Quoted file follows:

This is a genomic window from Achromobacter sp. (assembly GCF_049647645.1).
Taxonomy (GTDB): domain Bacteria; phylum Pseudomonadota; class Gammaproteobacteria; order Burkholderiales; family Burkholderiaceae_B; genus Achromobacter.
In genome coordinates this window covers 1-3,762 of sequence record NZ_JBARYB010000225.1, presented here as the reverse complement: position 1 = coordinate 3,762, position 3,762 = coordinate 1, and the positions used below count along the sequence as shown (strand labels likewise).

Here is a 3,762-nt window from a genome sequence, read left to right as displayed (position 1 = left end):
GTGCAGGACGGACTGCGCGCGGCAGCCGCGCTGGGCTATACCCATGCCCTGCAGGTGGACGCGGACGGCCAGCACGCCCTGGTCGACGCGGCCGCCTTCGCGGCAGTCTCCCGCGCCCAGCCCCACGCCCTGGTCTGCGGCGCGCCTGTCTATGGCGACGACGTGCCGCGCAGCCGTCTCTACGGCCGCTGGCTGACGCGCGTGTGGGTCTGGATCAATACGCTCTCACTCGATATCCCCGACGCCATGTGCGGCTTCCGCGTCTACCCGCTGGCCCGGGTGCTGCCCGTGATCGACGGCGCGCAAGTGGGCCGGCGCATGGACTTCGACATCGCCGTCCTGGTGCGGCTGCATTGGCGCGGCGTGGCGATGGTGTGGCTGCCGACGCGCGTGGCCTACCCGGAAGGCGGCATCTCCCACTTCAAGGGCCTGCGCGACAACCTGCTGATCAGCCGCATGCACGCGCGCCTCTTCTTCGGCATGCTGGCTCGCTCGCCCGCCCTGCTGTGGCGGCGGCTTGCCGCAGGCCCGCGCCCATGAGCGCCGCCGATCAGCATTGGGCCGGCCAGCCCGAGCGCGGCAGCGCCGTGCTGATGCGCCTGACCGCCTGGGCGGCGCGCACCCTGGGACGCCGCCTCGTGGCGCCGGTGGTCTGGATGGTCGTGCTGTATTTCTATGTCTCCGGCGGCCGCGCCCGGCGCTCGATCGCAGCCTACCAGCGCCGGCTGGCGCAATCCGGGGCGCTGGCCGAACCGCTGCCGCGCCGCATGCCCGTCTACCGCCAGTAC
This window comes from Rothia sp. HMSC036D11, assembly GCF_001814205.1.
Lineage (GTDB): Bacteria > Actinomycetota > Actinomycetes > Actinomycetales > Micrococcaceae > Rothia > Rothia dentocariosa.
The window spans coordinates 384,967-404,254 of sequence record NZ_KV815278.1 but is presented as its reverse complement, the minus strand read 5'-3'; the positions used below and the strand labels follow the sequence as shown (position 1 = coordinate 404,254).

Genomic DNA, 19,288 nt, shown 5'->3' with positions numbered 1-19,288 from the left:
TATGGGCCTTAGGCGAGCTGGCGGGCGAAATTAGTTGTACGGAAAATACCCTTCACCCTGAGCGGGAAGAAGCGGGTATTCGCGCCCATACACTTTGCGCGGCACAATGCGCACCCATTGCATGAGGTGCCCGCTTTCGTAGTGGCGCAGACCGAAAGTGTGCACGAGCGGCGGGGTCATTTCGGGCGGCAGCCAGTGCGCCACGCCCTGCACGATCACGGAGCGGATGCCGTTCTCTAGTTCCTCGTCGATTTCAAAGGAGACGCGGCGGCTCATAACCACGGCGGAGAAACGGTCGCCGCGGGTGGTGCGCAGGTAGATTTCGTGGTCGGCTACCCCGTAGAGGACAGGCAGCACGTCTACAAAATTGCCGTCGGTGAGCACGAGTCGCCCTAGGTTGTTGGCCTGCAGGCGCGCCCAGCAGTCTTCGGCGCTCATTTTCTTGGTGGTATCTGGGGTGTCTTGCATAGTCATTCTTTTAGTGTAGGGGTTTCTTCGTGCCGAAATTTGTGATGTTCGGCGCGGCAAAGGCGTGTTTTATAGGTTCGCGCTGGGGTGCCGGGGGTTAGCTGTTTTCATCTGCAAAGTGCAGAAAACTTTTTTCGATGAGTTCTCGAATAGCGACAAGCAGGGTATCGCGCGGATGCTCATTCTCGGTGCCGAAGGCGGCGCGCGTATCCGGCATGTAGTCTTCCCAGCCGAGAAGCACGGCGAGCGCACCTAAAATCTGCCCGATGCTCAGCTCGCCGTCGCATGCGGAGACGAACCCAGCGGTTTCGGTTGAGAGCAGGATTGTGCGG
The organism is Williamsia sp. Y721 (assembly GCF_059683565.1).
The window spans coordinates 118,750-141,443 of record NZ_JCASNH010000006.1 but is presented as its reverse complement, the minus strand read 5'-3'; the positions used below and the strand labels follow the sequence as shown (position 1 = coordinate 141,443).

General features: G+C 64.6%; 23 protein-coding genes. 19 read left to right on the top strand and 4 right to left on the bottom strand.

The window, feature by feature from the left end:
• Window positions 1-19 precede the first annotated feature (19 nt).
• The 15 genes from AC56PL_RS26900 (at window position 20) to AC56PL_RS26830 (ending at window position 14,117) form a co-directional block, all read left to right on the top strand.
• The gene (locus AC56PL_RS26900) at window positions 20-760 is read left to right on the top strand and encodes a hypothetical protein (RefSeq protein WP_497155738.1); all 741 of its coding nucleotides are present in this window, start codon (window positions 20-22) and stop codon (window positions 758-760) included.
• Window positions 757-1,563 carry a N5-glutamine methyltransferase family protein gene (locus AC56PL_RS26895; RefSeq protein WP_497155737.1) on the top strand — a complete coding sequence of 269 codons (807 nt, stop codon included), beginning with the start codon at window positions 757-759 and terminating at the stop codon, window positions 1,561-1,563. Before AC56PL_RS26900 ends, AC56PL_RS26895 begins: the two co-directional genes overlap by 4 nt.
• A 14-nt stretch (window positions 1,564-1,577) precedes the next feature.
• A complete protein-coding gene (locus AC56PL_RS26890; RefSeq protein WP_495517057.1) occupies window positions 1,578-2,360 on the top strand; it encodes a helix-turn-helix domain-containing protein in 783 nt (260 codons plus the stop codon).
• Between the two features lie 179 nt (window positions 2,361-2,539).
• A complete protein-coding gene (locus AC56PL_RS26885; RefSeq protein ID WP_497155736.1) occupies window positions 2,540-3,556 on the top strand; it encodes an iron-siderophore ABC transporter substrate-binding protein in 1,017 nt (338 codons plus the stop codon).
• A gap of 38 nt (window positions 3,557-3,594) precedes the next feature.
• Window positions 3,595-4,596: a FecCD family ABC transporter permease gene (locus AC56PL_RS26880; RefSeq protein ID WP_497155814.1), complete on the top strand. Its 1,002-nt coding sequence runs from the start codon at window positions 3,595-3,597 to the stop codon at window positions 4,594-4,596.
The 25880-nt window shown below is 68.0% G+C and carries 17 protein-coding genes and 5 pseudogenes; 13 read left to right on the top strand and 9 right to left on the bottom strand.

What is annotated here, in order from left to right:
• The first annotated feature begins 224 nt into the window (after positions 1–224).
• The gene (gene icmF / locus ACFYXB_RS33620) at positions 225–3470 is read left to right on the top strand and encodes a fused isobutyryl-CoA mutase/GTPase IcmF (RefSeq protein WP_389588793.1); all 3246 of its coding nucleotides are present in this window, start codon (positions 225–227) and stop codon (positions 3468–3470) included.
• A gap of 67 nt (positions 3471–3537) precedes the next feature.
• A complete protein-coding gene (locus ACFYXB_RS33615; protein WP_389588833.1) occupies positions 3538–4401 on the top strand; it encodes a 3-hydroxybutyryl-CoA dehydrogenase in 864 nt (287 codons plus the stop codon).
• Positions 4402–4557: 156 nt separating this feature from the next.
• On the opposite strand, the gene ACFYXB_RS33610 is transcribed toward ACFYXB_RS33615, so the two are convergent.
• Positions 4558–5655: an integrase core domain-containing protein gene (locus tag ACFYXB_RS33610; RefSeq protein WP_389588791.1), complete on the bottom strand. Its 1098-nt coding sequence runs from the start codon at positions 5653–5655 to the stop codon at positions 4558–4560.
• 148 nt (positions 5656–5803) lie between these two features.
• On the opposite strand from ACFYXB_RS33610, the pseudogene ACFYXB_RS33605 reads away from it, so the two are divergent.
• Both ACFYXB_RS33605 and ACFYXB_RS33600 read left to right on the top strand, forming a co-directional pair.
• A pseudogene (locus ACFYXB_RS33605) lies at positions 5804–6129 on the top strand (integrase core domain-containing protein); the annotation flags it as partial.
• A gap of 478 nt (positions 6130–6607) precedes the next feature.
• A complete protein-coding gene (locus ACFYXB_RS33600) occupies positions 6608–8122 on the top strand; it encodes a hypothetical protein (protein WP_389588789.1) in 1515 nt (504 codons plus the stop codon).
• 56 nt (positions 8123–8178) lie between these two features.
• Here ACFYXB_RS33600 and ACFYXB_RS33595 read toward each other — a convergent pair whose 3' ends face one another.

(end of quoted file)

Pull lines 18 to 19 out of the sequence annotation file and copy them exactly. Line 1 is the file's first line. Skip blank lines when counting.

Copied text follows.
• Window positions 757-1,563 carry a N5-glutamine methyltransferase family protein gene (locus AC56PL_RS26895; RefSeq protein WP_497155737.1) on the top strand — a complete coding sequence of 269 codons (807 nt, stop codon included), beginning with the start codon at window positions 757-759 and terminating at the stop codon, window positions 1,561-1,563. Before AC56PL_RS26900 ends, AC56PL_RS26895 begins: the two co-directional genes overlap by 4 nt.
• A 14-nt stretch (window positions 1,564-1,577) precedes the next feature.